The SECURE 2.0 Act is a legislation that aims to strengthen the retirement system in the United States and improve financial readiness for retirement. The Act contains several provisions that could affect retirement accounts, including changes to required minimum distributions (RMDs), catch-up contributions, and emergency savings accounts.
Here are the 7 biggest proposed rule changes you need to know.
1) The age at which owners of retirement accounts must start taking RMDs will increase to 73 in 2023 and to 75 in 2033. The penalty for failing to take an RMD will decrease to 25% of the RMD amount in 2023, and to 10% if corrected in a timely manner for IRAs. Starting in 2024, RMDs will no longer be required from Roth accounts in employer retirement plans.
2) Catch-up contributions: Starting in 2025, individuals ages 60 to 63 will be able to make catch-up contributions of up to $10,000 annually to a workplace plan, indexed to inflation. For those age 50 and older, catch-up contributions of up to $7,500 are currently allowed in 2023.
Emergency savings accounts: Defined contribution retirement plans will be able to add an emergency savings account associated with a Roth account.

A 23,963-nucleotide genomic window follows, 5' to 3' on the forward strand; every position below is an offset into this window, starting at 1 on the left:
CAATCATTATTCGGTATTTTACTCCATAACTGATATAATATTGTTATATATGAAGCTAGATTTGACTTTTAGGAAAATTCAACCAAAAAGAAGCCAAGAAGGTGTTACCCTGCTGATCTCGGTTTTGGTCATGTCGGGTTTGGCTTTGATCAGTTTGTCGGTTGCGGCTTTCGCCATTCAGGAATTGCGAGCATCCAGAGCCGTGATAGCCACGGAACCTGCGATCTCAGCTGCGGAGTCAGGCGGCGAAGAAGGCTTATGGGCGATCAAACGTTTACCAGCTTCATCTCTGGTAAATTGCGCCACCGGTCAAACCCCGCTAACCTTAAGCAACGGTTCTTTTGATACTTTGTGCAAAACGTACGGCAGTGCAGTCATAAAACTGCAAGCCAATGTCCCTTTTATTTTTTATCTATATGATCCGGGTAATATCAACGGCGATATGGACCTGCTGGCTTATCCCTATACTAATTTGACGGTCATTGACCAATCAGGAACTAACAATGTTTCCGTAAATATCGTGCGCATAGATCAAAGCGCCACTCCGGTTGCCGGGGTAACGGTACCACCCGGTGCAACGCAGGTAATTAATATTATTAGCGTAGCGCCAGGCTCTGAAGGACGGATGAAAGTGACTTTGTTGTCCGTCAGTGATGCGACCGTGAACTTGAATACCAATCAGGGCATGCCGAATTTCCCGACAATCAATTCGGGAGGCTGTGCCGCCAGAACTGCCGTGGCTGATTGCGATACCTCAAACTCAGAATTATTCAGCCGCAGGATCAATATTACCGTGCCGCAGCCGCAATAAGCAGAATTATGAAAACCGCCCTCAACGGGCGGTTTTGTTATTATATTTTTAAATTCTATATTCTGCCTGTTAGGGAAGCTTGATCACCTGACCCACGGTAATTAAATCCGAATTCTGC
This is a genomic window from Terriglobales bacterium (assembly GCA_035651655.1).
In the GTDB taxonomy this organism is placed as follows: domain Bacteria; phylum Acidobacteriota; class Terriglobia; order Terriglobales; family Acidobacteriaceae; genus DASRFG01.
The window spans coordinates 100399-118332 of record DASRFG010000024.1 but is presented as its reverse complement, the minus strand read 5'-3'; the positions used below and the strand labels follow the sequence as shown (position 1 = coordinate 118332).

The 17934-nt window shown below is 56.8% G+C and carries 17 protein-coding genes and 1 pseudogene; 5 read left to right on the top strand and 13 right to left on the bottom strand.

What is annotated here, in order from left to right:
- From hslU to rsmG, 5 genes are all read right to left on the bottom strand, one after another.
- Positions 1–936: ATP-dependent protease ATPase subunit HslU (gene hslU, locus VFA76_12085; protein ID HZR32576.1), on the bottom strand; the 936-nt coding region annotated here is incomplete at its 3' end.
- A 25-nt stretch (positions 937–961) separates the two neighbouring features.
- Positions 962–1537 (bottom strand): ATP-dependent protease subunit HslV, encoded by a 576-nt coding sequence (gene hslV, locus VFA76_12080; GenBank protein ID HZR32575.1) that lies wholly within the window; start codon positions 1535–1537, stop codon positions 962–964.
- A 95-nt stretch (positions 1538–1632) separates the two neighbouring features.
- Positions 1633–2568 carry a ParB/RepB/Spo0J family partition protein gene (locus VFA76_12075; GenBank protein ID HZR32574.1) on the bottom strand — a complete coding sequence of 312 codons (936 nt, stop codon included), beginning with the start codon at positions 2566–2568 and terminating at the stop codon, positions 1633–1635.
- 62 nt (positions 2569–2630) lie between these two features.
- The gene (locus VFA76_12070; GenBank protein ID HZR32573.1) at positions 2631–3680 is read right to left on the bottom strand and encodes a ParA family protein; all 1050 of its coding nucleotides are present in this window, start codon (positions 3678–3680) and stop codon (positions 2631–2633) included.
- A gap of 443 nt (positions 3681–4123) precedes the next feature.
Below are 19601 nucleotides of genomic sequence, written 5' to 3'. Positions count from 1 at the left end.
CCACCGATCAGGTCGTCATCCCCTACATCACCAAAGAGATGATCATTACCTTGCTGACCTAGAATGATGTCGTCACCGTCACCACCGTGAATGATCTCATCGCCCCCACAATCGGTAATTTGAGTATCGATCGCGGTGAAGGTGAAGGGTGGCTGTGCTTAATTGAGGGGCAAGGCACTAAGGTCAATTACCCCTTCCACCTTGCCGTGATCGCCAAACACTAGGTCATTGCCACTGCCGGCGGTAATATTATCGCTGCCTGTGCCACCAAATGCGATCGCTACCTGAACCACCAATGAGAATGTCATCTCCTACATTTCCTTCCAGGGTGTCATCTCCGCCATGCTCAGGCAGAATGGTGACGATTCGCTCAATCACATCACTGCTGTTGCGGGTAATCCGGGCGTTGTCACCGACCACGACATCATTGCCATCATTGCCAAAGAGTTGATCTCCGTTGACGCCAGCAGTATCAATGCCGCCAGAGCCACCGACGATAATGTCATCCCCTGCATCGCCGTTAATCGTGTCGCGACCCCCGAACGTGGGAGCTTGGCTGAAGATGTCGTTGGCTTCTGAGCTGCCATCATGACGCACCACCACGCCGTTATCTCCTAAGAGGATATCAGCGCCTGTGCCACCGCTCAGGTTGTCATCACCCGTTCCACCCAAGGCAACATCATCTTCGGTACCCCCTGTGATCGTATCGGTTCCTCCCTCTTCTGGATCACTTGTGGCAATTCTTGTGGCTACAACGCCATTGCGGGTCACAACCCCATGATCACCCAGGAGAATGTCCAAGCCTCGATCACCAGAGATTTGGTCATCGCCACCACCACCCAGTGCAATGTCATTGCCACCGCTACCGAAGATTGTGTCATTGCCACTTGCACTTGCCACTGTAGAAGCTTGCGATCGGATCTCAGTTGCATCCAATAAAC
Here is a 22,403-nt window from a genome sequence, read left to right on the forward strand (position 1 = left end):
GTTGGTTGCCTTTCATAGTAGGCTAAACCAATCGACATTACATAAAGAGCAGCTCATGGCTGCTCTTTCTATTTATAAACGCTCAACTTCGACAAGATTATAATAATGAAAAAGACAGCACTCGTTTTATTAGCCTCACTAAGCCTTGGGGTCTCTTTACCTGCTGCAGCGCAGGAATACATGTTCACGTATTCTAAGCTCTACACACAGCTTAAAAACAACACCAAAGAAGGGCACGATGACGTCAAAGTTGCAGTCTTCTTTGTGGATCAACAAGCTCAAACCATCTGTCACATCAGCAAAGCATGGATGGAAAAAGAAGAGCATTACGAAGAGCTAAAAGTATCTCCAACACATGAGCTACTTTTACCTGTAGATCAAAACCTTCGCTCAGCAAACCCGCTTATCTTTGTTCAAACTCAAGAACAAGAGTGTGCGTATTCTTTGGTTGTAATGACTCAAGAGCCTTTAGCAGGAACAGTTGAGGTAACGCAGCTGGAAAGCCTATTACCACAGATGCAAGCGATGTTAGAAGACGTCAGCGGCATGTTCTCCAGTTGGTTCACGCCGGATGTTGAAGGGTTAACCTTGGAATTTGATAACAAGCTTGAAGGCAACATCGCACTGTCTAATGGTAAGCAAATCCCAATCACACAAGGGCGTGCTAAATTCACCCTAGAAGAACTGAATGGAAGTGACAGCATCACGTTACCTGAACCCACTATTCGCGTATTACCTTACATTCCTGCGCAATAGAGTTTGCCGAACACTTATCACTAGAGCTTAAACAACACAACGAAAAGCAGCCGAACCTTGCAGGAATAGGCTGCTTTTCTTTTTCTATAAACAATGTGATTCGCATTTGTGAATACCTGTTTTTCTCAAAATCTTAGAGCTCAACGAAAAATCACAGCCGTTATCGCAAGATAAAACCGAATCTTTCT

3) Student debt: The Act includes provisions to help younger people continue saving for retirement while paying off student debt.
4) Account portability: The Act aims to make it easier to move retirement accounts from employer to employer.
5) Annuities: The Act allows workplace saving plans to offer annuities.
6) Early withdrawal penalty: The Act includes a provision to waive the 10% early withdrawal penalty for distributions of up to $5,000 made within a year of the birth or adoption of a child.
7) Part-time workers: The Act includes provisions to encourage employers to offer retirement plans to part-time workers.
If you are turning 72 in 2023, you may want to consider updating your withdrawal plan for your RMDs. If you choose to delay your first RMD until April 1, 2025, you will need to take two RMDs in one tax year: one by April 1, 2025, and one by December 31, 2025.